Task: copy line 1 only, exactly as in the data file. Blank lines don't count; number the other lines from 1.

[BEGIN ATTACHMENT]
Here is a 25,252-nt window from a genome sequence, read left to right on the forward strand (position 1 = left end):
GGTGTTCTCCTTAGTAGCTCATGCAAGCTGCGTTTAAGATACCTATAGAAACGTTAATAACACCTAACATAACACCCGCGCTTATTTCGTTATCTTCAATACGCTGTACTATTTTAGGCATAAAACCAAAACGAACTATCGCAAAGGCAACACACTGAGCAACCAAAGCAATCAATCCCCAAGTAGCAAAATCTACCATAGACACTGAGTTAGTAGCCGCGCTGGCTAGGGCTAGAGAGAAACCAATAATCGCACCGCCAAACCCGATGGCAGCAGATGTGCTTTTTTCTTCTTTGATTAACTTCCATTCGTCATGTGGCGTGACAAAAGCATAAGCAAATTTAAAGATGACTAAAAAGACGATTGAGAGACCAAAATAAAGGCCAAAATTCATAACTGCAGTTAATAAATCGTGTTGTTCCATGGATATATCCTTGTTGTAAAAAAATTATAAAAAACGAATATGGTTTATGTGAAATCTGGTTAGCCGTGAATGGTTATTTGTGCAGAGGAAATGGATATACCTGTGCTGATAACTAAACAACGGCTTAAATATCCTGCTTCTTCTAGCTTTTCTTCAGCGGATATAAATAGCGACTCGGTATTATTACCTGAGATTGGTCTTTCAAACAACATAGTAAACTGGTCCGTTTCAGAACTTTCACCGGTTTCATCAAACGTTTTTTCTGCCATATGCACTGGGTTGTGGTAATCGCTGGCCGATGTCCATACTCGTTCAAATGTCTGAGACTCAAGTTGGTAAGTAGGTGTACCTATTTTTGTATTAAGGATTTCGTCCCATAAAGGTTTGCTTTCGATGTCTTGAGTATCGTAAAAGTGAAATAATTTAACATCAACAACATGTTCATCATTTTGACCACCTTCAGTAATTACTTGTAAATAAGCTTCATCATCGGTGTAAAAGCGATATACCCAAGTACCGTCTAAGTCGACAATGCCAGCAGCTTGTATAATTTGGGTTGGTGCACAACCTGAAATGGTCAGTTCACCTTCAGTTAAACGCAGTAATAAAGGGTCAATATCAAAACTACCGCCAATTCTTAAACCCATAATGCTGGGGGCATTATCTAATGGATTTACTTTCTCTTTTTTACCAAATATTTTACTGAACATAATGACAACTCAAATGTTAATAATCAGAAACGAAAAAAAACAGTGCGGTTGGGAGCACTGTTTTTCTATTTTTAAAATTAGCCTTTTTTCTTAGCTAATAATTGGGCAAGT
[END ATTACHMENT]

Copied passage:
Here is a 25,252-nt window from a genome sequence, read left to right on the forward strand (position 1 = left end):